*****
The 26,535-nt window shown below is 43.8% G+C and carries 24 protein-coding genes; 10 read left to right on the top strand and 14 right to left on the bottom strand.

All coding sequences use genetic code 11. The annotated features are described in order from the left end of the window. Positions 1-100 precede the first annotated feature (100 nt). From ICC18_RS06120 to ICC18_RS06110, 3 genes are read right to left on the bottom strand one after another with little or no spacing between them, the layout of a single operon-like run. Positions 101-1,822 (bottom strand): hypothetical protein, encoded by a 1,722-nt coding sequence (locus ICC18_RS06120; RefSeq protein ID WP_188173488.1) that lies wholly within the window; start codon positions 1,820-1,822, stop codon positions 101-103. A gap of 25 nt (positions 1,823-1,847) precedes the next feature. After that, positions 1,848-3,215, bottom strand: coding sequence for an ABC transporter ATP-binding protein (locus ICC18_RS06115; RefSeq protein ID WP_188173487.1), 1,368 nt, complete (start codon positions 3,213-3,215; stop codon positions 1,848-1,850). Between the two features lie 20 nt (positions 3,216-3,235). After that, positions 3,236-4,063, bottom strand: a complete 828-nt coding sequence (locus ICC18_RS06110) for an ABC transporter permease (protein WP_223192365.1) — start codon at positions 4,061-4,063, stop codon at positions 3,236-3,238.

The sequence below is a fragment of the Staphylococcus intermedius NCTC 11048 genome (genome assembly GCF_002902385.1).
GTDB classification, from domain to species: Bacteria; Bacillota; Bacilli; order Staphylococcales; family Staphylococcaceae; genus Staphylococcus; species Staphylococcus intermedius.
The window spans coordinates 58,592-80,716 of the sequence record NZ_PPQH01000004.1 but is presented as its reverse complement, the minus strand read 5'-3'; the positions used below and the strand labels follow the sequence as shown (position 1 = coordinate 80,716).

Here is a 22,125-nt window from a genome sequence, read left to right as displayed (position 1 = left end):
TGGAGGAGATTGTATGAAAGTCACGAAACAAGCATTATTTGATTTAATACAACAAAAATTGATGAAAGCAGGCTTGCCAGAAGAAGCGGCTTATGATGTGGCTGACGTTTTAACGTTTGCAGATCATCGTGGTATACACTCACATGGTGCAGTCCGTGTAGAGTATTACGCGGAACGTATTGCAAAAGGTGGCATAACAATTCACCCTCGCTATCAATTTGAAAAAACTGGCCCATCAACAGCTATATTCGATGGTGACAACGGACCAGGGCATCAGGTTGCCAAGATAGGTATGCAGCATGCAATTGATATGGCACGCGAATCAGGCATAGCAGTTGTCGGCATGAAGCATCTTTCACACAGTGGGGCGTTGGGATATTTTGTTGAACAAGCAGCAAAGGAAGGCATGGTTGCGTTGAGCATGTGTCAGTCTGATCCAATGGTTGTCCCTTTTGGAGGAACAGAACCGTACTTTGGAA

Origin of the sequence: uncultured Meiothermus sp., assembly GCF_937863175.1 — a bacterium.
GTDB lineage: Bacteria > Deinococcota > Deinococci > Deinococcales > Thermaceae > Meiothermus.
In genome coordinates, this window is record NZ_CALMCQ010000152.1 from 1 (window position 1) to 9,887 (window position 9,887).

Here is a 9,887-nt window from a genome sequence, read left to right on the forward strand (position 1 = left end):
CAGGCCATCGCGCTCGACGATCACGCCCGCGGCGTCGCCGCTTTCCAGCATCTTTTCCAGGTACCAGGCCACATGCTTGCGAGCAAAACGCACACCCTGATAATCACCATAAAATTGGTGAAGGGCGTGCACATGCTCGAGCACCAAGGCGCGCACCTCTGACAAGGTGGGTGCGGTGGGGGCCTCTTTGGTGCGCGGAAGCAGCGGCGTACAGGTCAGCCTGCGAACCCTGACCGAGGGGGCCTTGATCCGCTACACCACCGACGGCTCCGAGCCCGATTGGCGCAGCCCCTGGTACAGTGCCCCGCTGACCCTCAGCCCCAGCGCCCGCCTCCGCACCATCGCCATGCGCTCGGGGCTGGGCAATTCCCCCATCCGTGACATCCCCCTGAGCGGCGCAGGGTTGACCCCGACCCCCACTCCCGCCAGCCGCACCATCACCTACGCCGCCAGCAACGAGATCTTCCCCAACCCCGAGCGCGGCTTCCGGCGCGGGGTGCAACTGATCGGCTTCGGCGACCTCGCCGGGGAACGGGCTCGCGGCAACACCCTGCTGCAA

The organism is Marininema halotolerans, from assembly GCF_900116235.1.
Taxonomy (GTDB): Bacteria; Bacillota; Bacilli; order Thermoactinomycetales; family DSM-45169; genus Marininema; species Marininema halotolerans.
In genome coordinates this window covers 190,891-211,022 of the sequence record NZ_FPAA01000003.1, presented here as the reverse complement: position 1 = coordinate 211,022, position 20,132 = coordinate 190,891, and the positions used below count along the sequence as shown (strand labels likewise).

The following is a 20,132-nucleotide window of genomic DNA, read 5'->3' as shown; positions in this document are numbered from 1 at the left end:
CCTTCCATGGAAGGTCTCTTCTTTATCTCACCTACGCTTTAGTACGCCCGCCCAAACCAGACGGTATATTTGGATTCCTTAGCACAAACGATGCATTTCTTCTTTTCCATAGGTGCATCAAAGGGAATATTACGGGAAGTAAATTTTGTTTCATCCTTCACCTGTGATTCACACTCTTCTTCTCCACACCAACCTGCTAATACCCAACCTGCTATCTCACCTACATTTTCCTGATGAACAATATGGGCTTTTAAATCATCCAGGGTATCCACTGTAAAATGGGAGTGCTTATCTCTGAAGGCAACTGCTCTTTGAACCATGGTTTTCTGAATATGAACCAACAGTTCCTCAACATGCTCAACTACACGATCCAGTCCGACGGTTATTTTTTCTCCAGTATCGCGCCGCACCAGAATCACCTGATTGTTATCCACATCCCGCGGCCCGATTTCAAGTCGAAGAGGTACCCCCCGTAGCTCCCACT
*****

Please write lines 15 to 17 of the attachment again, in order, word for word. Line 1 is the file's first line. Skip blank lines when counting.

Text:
In genome coordinates this window covers 190,891-211,022 of the sequence record NZ_FPAA01000003.1, presented here as the reverse complement: position 1 = coordinate 211,022, position 20,132 = coordinate 190,891, and the positions used below count along the sequence as shown (strand labels likewise).

The following is a 20,132-nucleotide window of genomic DNA, read 5'->3' as shown; positions in this document are numbered from 1 at the left end:
CCTTCCATGGAAGGTCTCTTCTTTATCTCACCTACGCTTTAGTACGCCCGCCCAAACCAGACGGTATATTTGGATTCCTTAGCACAAACGATGCATTTCTTCTTTTCCATAGGTGCATCAAAGGGAATATTACGGGAAGTAAATTTTGTTTCATCCTTCACCTGTGATTCACACTCTTCTTCTCCACACCAACCTGCTAATACCCAACCTGCTATCTCACCTACATTTTCCTGATGAACAATATGGGCTTTTAAATCATCCAGGGTATCCACTGTAAAATGGGAGTGCTTATCTCTGAAGGCAACTGCTCTTTGAACCATGGTTTTCTGAATATGAACCAACAGTTCCTCAACATGCTCAACTACACGATCCAGTCCGACGGTTATTTTTTCTCCAGTATCGCGCCGCACCAGAATCACCTGATTGTTATCCACATCCCGCGGCCCGATTTCAAGTCGAAGAGGTACCCCCCGTAGCTCCCACT